Communicate how you work with clients

One of the most important ways to build trust, particularly with potential clients, is by communicating really clearly how you will actually work with them. Many people only sort of know what a financial adviser does – something to do with pensions and life assurance? Let potential clients know the problems you solve and the outcomes you achieve for them. And then explain how you will work with them. You can give huge levels of comfort by walking the client through your advice process in detail, showing them what to expect and the value that you will add. This will help to remove any doubts in their mind.


Provide client testimonials

Continually seek out client testimonials, they are really important. In my book, you need to seek permission to use the client’s actual name (and logo if a company). Testimonials from “John H, Dublin” don’t really count – in fact someone might suspect they are made up! Genuine client testimonials are really powerful – who can advocate for you better than people who you’ve helped in the past, whose lives you have potentially changed?


Seek recommendations on LinkedIn

LinkedIn is a really important platform for financial advisers; it’s where many prospective clients will check you out before picking up the phone to you. After all, when they Google your name, the chances are that your LinkedIn profile will appear high up the search results. Recommendations from clients on your LinkedIn profile are a very powerful endorsement of your services, so look for these at every opportunity. They are great trust builders.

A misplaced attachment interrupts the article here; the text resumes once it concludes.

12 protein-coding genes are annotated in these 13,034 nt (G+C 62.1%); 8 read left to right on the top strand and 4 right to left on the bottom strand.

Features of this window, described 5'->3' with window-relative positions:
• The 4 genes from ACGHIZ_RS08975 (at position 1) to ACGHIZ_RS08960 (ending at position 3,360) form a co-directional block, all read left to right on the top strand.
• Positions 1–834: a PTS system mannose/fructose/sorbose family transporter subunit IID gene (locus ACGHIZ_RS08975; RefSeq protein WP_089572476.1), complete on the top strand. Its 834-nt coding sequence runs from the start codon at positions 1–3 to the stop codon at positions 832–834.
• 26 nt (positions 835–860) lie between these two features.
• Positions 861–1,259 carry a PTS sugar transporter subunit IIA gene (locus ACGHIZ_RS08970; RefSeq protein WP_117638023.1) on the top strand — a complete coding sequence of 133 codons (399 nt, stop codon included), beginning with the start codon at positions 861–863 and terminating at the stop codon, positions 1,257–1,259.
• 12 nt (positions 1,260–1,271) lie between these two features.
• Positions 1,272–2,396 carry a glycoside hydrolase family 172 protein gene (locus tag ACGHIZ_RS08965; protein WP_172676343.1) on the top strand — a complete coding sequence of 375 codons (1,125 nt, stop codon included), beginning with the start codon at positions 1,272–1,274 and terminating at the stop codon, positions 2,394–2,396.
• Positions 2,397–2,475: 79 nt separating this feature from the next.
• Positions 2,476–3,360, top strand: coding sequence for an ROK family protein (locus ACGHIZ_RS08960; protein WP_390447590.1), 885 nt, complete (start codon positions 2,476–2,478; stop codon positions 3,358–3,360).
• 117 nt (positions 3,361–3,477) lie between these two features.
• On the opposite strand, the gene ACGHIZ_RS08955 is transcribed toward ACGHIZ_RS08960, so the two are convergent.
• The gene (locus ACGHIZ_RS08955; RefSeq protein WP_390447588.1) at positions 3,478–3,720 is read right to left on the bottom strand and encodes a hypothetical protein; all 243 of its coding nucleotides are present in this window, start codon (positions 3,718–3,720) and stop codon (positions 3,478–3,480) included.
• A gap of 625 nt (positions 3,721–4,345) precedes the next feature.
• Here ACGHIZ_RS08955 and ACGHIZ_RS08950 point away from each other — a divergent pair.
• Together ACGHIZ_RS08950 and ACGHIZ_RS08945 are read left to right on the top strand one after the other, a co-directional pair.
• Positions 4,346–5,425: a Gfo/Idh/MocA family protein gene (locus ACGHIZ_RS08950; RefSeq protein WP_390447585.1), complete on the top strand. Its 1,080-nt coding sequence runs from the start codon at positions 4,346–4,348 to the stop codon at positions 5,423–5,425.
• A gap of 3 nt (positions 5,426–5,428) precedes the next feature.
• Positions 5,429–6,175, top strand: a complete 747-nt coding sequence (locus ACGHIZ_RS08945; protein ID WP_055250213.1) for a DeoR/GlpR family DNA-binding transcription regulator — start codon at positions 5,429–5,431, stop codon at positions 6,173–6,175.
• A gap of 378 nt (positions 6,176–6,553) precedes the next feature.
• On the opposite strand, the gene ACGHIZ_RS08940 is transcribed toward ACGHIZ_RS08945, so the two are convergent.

Presence in mainstream press

Some advisers have built up great profiles by regularly appearing in “Opinion” columns in national newspapers and some even building positions as regular commentators on TV and radio. These are great for building trust, as they demonstrate your industry knowledge and authenticity as a voice worth listening too.


Your qualifications

Sounds simple? If I was a CFP, I’d tell everyone at every opportunity! Why not advertise the fact that you are part of a highly qualified cohort? Prospective clients will value the fact that you are investing in yourself and are willing to keep learning in order to stay at the frontier of providing the very best financial advice. It will also help you to achieve high levels of trust among clients.

 

There are of course many more ways of building trust; advertising any awards that you win, communicating your opinions with your clients via newsletters and being active on social media. Hopefully the ideas above will give you a few pointers as to how you can continue to build trust with your clients and prospective clients.

Do people trust you?

“OF COURSE THEY DO!” I hear you shout indignantly! Because trust sits at the heart of a financial adviser’s business. It’s that critical ingredient that you can’t survive without, but unfortunately you can’t just go out and buy it, or even simply ask for it. It can only be earned by what you do, and by what other people say about you.

 

Trust in business is low…

Every year, I review the very insightful Edelman Trust Barometer, an annual, highly credible review of trust that has been carried out for 20 years now and across 28 different countries. They announce the results each year at the World Economic Forum in Davos. The full results for Ireland in 2020 are available here and are well worth a look. Edelman look at trust in each of the countries (one being Ireland) and examine trust across different sectors and industries.